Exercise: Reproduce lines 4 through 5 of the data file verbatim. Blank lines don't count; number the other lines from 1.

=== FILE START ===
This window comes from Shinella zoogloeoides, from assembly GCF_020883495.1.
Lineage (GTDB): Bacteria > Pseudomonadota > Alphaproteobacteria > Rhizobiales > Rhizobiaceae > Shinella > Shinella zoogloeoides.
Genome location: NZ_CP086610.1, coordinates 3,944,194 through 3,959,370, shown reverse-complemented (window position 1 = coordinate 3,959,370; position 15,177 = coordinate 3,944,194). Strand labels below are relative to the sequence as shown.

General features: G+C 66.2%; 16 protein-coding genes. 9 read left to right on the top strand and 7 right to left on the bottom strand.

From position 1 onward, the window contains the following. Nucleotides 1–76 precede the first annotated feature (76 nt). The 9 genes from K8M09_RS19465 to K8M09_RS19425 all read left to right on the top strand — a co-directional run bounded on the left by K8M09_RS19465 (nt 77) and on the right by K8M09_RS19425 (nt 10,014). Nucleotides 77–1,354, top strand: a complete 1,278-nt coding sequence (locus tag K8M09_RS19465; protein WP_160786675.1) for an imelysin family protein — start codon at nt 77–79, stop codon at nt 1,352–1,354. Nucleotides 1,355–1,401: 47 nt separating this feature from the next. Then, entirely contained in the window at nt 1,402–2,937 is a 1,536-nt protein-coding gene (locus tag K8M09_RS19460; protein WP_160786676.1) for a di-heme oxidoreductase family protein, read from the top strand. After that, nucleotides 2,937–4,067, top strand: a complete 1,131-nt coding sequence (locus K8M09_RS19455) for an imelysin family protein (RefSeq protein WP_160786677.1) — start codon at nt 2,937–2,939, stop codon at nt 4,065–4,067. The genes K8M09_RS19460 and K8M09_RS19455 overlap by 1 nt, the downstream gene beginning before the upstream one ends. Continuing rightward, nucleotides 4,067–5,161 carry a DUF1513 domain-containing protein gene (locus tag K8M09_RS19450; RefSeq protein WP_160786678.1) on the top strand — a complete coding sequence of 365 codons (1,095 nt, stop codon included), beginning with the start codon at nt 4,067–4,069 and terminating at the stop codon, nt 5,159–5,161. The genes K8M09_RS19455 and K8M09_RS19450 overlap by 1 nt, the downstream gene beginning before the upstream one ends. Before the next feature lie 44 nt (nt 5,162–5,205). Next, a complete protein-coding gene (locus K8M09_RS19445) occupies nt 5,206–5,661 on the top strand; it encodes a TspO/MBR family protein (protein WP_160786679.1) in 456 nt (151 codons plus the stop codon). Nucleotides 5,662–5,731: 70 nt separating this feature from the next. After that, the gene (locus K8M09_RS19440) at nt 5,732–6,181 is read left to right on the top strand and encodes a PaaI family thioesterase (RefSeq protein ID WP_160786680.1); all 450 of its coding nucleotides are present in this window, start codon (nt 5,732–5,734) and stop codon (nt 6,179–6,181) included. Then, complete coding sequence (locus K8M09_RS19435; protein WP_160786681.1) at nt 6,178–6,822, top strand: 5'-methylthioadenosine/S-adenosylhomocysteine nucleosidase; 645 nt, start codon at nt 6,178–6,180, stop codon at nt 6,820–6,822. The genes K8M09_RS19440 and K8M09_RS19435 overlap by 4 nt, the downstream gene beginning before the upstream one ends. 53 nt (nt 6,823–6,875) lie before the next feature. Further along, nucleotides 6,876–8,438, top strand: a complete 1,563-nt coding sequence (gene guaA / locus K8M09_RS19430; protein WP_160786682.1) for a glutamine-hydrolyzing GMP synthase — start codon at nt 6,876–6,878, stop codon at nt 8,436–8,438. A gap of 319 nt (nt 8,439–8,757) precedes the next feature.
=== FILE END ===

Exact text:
General features: G+C 66.2%; 16 protein-coding genes. 9 read left to right on the top strand and 7 right to left on the bottom strand.

From position 1 onward, the window contains the following. Nucleotides 1–76 precede the first annotated feature (76 nt). The 9 genes from K8M09_RS19465 to K8M09_RS19425 all read left to right on the top strand — a co-directional run bounded on the left by K8M09_RS19465 (nt 77) and on the right by K8M09_RS19425 (nt 10,014). Nucleotides 77–1,354, top strand: a complete 1,278-nt coding sequence (locus tag K8M09_RS19465; protein WP_160786675.1) for an imelysin family protein — start codon at nt 77–79, stop codon at nt 1,352–1,354. Nucleotides 1,355–1,401: 47 nt separating this feature from the next. Then, entirely contained in the window at nt 1,402–2,937 is a 1,536-nt protein-coding gene (locus tag K8M09_RS19460; protein WP_160786676.1) for a di-heme oxidoreductase family protein, read from the top strand. After that, nucleotides 2,937–4,067, top strand: a complete 1,131-nt coding sequence (locus K8M09_RS19455) for an imelysin family protein (RefSeq protein WP_160786677.1) — start codon at nt 2,937–2,939, stop codon at nt 4,065–4,067. The genes K8M09_RS19460 and K8M09_RS19455 overlap by 1 nt, the downstream gene beginning before the upstream one ends. Continuing rightward, nucleotides 4,067–5,161 carry a DUF1513 domain-containing protein gene (locus tag K8M09_RS19450; RefSeq protein WP_160786678.1) on the top strand — a complete coding sequence of 365 codons (1,095 nt, stop codon included), beginning with the start codon at nt 4,067–4,069 and terminating at the stop codon, nt 5,159–5,161. The genes K8M09_RS19455 and K8M09_RS19450 overlap by 1 nt, the downstream gene beginning before the upstream one ends. Before the next feature lie 44 nt (nt 5,162–5,205). Next, a complete protein-coding gene (locus K8M09_RS19445) occupies nt 5,206–5,661 on the top strand; it encodes a TspO/MBR family protein (protein WP_160786679.1) in 456 nt (151 codons plus the stop codon). Nucleotides 5,662–5,731: 70 nt separating this feature from the next. After that, the gene (locus K8M09_RS19440) at nt 5,732–6,181 is read left to right on the top strand and encodes a PaaI family thioesterase (RefSeq protein ID WP_160786680.1); all 450 of its coding nucleotides are present in this window, start codon (nt 5,732–5,734) and stop codon (nt 6,179–6,181) included. Then, complete coding sequence (locus K8M09_RS19435; protein WP_160786681.1) at nt 6,178–6,822, top strand: 5'-methylthioadenosine/S-adenosylhomocysteine nucleosidase; 645 nt, start codon at nt 6,178–6,180, stop codon at nt 6,820–6,822. The genes K8M09_RS19440 and K8M09_RS19435 overlap by 4 nt, the downstream gene beginning before the upstream one ends. 53 nt (nt 6,823–6,875) lie before the next feature. Further along, nucleotides 6,876–8,438, top strand: a complete 1,563-nt coding sequence (gene guaA / locus K8M09_RS19430; protein WP_160786682.1) for a glutamine-hydrolyzing GMP synthase — start codon at nt 6,876–6,878, stop codon at nt 8,436–8,438. A gap of 319 nt (nt 8,439–8,757) precedes the next feature.